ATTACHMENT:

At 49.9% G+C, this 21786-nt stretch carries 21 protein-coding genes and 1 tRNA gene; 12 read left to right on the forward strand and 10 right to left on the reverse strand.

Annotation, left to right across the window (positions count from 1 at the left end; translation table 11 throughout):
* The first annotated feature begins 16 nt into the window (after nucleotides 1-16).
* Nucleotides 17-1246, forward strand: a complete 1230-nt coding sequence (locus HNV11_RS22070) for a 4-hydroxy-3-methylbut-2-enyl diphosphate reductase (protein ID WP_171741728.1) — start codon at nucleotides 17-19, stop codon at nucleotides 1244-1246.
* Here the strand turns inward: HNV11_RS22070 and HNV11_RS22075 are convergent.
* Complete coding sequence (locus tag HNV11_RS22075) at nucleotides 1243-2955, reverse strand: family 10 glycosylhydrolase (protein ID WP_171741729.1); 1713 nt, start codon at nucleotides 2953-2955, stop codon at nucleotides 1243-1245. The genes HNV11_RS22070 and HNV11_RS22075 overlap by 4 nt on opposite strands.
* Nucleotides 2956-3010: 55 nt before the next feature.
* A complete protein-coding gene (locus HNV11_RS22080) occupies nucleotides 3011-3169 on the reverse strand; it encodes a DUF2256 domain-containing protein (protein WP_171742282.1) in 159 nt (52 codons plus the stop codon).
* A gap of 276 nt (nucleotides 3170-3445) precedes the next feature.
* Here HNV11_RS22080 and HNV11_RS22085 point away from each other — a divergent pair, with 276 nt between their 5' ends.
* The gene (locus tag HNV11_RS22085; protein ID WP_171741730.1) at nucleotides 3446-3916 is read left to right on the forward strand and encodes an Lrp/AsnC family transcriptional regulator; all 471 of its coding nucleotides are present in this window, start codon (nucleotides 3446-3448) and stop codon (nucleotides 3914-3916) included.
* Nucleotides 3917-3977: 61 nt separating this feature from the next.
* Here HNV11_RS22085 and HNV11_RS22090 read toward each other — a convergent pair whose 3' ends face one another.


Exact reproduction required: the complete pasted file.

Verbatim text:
At 49.9% G+C, this 21786-nt stretch carries 21 protein-coding genes and 1 tRNA gene; 12 read left to right on the forward strand and 10 right to left on the reverse strand.

Annotation, left to right across the window (positions count from 1 at the left end; translation table 11 throughout):
* The first annotated feature begins 16 nt into the window (after nucleotides 1-16).
* Nucleotides 17-1246, forward strand: a complete 1230-nt coding sequence (locus HNV11_RS22070) for a 4-hydroxy-3-methylbut-2-enyl diphosphate reductase (protein ID WP_171741728.1) — start codon at nucleotides 17-19, stop codon at nucleotides 1244-1246.
* Here the strand turns inward: HNV11_RS22070 and HNV11_RS22075 are convergent.
* Complete coding sequence (locus tag HNV11_RS22075) at nucleotides 1243-2955, reverse strand: family 10 glycosylhydrolase (protein ID WP_171741729.1); 1713 nt, start codon at nucleotides 2953-2955, stop codon at nucleotides 1243-1245. The genes HNV11_RS22070 and HNV11_RS22075 overlap by 4 nt on opposite strands.
* Nucleotides 2956-3010: 55 nt before the next feature.
* A complete protein-coding gene (locus HNV11_RS22080) occupies nucleotides 3011-3169 on the reverse strand; it encodes a DUF2256 domain-containing protein (protein WP_171742282.1) in 159 nt (52 codons plus the stop codon).
* A gap of 276 nt (nucleotides 3170-3445) precedes the next feature.
* Here HNV11_RS22080 and HNV11_RS22085 point away from each other — a divergent pair, with 276 nt between their 5' ends.
* The gene (locus tag HNV11_RS22085; protein ID WP_171741730.1) at nucleotides 3446-3916 is read left to right on the forward strand and encodes an Lrp/AsnC family transcriptional regulator; all 471 of its coding nucleotides are present in this window, start codon (nucleotides 3446-3448) and stop codon (nucleotides 3914-3916) included.
* Nucleotides 3917-3977: 61 nt separating this feature from the next.
* Here HNV11_RS22085 and HNV11_RS22090 read toward each other — a convergent pair whose 3' ends face one another.